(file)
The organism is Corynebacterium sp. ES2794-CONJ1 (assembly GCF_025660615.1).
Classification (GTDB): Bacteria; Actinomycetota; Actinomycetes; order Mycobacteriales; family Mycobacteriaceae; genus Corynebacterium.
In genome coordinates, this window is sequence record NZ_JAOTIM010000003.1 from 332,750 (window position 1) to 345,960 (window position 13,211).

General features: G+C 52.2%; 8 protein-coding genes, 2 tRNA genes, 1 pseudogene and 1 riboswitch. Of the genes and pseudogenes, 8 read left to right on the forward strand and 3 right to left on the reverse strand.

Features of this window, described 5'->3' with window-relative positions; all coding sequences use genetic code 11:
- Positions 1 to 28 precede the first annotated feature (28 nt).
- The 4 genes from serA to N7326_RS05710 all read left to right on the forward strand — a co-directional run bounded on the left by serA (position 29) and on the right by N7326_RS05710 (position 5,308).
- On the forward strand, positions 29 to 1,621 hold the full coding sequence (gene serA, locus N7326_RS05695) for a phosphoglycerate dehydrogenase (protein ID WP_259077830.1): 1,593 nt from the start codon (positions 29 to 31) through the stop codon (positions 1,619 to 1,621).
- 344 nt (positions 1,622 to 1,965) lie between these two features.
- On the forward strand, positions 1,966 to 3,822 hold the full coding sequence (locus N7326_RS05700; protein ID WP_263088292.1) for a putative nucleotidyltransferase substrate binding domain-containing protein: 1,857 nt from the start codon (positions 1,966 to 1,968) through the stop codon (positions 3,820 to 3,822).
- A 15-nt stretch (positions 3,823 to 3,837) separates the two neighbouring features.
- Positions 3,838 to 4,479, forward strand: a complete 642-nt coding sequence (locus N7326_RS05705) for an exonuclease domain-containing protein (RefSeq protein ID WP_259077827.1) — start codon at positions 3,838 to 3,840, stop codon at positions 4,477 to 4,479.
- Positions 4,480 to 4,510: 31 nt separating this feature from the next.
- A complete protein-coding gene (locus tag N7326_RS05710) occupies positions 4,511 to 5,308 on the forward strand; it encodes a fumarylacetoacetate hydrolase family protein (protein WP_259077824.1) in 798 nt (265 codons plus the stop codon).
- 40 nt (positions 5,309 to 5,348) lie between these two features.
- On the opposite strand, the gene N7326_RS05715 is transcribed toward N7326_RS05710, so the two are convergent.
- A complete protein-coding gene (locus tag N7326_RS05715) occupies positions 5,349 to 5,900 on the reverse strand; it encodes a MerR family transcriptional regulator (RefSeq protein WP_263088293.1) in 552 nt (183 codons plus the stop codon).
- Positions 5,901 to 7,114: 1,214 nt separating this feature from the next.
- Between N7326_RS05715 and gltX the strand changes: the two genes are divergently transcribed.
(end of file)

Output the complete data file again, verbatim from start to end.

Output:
The organism is Corynebacterium sp. ES2794-CONJ1 (assembly GCF_025660615.1).
Classification (GTDB): Bacteria; Actinomycetota; Actinomycetes; order Mycobacteriales; family Mycobacteriaceae; genus Corynebacterium.
In genome coordinates, this window is sequence record NZ_JAOTIM010000003.1 from 332,750 (window position 1) to 345,960 (window position 13,211).

General features: G+C 52.2%; 8 protein-coding genes, 2 tRNA genes, 1 pseudogene and 1 riboswitch. Of the genes and pseudogenes, 8 read left to right on the forward strand and 3 right to left on the reverse strand.

Features of this window, described 5'->3' with window-relative positions; all coding sequences use genetic code 11:
- Positions 1 to 28 precede the first annotated feature (28 nt).
- The 4 genes from serA to N7326_RS05710 all read left to right on the forward strand — a co-directional run bounded on the left by serA (position 29) and on the right by N7326_RS05710 (position 5,308).
- On the forward strand, positions 29 to 1,621 hold the full coding sequence (gene serA, locus N7326_RS05695) for a phosphoglycerate dehydrogenase (protein ID WP_259077830.1): 1,593 nt from the start codon (positions 29 to 31) through the stop codon (positions 1,619 to 1,621).
- 344 nt (positions 1,622 to 1,965) lie between these two features.
- On the forward strand, positions 1,966 to 3,822 hold the full coding sequence (locus N7326_RS05700; protein ID WP_263088292.1) for a putative nucleotidyltransferase substrate binding domain-containing protein: 1,857 nt from the start codon (positions 1,966 to 1,968) through the stop codon (positions 3,820 to 3,822).
- A 15-nt stretch (positions 3,823 to 3,837) separates the two neighbouring features.
- Positions 3,838 to 4,479, forward strand: a complete 642-nt coding sequence (locus N7326_RS05705) for an exonuclease domain-containing protein (RefSeq protein ID WP_259077827.1) — start codon at positions 3,838 to 3,840, stop codon at positions 4,477 to 4,479.
- Positions 4,480 to 4,510: 31 nt separating this feature from the next.
- A complete protein-coding gene (locus tag N7326_RS05710) occupies positions 4,511 to 5,308 on the forward strand; it encodes a fumarylacetoacetate hydrolase family protein (protein WP_259077824.1) in 798 nt (265 codons plus the stop codon).
- 40 nt (positions 5,309 to 5,348) lie between these two features.
- On the opposite strand, the gene N7326_RS05715 is transcribed toward N7326_RS05710, so the two are convergent.
- A complete protein-coding gene (locus tag N7326_RS05715) occupies positions 5,349 to 5,900 on the reverse strand; it encodes a MerR family transcriptional regulator (RefSeq protein WP_263088293.1) in 552 nt (183 codons plus the stop codon).
- Positions 5,901 to 7,114: 1,214 nt separating this feature from the next.
- Between N7326_RS05715 and gltX the strand changes: the two genes are divergently transcribed.